Since cinema’s formative years, the literati have looked at this fledgling art form with suspicion and a distinct lack of warmth, you might say like a parent sizing up an unwanted child. Photochemical narratology owes much to the novel, not materially you understand, but formally: one typically attempting to tell the same kinds of stories as the other, albeit with less scope.
We’re frequently told that any attempt by filmmakers to synthesise the imagination and replicate the nuance and breadth of meaning distilled from the written word is doomed, because no director, no matter how gifted, can touch that potential. This is received wisdom.
Film has its constraints of course, many being cultural rather than material, after all there’s nothing to stop you from watching a film that runs for twenty hours, you’re just not accustomed to it, but I’d dare to suggest that the real problem in translating a novel to screen is, well, literal mindedness. Film is not an inferior art form, it’s different, and the best attempts at adaptation not only understand this, but embrace it.
The trick, as Lynne Ramsay demonstrates with aplomb, and in full command of the material, is to replicate the psychological effect of the author’s work while retaining its depth. Her adaptation of We Need to Talk About Kevin does this so effectively that the truncated narrative, filleted of extraneous characters and incident, reordered and refined for the screen, delivers something akin to a concentrated version of the story. Better yet, it’s a rich and intense piece of cinema that does what Lionel Shriver’s sentences cannot – making an impact that’s immediate and discombobulating; a sensual assault.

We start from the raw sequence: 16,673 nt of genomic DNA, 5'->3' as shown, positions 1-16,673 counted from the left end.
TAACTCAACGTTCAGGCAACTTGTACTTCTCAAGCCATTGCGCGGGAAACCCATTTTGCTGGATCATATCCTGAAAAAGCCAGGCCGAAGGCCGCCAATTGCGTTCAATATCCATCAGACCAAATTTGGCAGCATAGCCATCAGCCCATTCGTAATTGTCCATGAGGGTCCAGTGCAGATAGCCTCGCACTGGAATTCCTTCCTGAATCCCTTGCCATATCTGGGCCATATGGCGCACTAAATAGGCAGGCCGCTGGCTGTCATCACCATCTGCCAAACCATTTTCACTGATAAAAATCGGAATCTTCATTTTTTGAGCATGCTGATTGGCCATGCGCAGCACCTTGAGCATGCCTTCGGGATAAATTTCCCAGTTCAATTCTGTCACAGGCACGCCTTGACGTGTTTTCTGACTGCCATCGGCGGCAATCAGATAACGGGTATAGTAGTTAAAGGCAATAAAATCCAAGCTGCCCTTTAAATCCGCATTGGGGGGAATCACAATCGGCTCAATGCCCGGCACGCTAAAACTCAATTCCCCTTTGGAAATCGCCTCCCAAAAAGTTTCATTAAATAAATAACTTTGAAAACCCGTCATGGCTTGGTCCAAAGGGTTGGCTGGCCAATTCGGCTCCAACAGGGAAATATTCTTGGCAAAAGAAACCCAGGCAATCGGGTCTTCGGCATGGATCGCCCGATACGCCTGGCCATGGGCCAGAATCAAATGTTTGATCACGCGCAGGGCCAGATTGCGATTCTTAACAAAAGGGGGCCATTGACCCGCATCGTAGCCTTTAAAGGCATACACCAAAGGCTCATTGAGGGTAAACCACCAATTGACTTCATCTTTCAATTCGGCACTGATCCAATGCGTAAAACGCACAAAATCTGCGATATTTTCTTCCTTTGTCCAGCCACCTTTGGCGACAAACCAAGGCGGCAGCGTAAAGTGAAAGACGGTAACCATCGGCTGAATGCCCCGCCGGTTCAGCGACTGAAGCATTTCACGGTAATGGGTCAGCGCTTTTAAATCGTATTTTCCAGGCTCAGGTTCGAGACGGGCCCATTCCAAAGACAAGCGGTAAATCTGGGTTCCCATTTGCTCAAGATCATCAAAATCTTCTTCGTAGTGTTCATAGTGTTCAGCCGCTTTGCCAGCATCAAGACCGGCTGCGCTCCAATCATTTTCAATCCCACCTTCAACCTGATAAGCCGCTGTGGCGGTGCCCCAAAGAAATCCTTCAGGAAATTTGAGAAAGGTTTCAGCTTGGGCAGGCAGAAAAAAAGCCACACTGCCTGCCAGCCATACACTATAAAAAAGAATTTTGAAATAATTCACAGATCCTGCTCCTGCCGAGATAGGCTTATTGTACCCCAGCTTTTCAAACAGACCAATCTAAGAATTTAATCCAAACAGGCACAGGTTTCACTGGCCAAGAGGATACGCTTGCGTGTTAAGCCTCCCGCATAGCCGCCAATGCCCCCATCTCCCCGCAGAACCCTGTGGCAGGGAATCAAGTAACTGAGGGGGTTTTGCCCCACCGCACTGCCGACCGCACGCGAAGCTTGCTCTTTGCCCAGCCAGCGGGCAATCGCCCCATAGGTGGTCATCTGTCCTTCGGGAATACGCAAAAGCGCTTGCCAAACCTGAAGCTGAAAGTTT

Ramsey uses every trick in the cinematic arsenal to provide the same sense of disorientation, discomfort and dread imbibed by Tilda Swinton’s Eva. There’s no on screen violence but Ramsay primes you for it using two techniques largely forgotten in Hollywood, intellectual montage and, in keeping with the film’s Freudian credentials, free association. The latter includes a virtuoso reimagining of Un Chien Andalou’s infamous eye slice; a scene in which Kevin, accused by his mother of destroying his sister’s eye with draining fluid, first peels, then lolls a lychee around his mouth, before crushing it between his teeth. On the page the inference, and indeed the symbolism is clear enough, but on screen the image has an altogether more urgent, more distressing effect. You haven’t just seen that eye being destroyed, you’ve felt it.Pages: 1 2